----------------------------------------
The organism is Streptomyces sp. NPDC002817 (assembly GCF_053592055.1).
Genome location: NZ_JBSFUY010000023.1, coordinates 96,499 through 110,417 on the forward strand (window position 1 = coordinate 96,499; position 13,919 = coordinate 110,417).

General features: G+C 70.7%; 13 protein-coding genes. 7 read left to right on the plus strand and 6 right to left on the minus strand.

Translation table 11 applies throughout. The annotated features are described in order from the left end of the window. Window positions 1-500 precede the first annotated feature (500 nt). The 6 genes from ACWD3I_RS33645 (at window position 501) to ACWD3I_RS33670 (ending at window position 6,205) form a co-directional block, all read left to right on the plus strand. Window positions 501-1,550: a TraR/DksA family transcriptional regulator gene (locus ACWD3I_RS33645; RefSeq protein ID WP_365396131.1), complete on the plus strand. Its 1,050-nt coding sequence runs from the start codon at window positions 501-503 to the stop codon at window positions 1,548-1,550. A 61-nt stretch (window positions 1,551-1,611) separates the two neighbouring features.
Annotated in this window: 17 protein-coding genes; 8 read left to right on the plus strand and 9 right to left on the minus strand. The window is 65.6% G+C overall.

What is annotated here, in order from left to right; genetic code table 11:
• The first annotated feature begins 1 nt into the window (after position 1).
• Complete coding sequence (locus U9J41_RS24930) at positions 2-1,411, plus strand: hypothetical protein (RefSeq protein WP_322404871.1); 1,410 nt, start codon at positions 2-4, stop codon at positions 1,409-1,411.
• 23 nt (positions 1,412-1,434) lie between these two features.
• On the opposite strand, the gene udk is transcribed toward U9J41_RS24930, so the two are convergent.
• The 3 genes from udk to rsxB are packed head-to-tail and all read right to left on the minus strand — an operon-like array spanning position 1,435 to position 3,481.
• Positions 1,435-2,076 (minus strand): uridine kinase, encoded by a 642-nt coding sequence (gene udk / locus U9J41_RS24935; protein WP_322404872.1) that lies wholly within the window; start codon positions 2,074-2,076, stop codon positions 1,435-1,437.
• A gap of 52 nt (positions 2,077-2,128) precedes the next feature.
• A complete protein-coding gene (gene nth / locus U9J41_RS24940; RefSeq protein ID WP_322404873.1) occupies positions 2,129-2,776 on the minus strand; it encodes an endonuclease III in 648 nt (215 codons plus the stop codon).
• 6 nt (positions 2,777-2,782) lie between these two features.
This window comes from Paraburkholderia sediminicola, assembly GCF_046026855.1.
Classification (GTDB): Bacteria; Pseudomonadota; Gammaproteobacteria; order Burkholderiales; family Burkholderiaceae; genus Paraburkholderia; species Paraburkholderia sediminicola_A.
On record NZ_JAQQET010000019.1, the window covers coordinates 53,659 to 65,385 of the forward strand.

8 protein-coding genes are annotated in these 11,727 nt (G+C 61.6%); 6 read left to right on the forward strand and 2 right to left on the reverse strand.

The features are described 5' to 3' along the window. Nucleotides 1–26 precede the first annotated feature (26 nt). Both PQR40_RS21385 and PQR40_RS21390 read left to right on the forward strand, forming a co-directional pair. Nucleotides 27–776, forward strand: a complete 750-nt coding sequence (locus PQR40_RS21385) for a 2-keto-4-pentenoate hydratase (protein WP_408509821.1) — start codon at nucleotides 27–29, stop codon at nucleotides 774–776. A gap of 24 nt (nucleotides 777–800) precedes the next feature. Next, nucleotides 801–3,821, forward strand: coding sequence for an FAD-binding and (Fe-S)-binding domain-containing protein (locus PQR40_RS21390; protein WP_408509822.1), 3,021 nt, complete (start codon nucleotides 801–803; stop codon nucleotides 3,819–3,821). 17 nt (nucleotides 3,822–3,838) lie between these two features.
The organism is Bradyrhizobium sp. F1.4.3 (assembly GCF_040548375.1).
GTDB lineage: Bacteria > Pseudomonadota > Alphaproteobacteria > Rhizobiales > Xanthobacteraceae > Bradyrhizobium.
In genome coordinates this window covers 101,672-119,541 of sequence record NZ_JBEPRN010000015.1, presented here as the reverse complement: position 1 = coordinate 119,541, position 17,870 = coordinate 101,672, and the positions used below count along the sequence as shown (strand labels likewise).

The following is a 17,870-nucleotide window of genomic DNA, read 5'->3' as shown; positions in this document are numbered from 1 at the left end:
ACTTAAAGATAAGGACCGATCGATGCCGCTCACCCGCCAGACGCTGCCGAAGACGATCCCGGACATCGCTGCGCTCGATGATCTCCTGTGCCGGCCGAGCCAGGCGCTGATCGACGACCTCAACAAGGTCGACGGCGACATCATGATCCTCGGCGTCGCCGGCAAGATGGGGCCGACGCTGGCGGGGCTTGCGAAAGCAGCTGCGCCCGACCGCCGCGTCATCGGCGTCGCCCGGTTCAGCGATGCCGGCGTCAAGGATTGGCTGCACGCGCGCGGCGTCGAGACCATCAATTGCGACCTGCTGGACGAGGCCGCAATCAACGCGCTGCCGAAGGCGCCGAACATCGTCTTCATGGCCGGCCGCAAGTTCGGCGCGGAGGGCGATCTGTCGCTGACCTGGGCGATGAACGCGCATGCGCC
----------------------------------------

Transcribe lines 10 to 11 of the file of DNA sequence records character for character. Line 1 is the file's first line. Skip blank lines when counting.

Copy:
• On the opposite strand, the gene udk is transcribed toward U9J41_RS24930, so the two are convergent.
• The 3 genes from udk to rsxB are packed head-to-tail and all read right to left on the minus strand — an operon-like array spanning position 1,435 to position 3,481.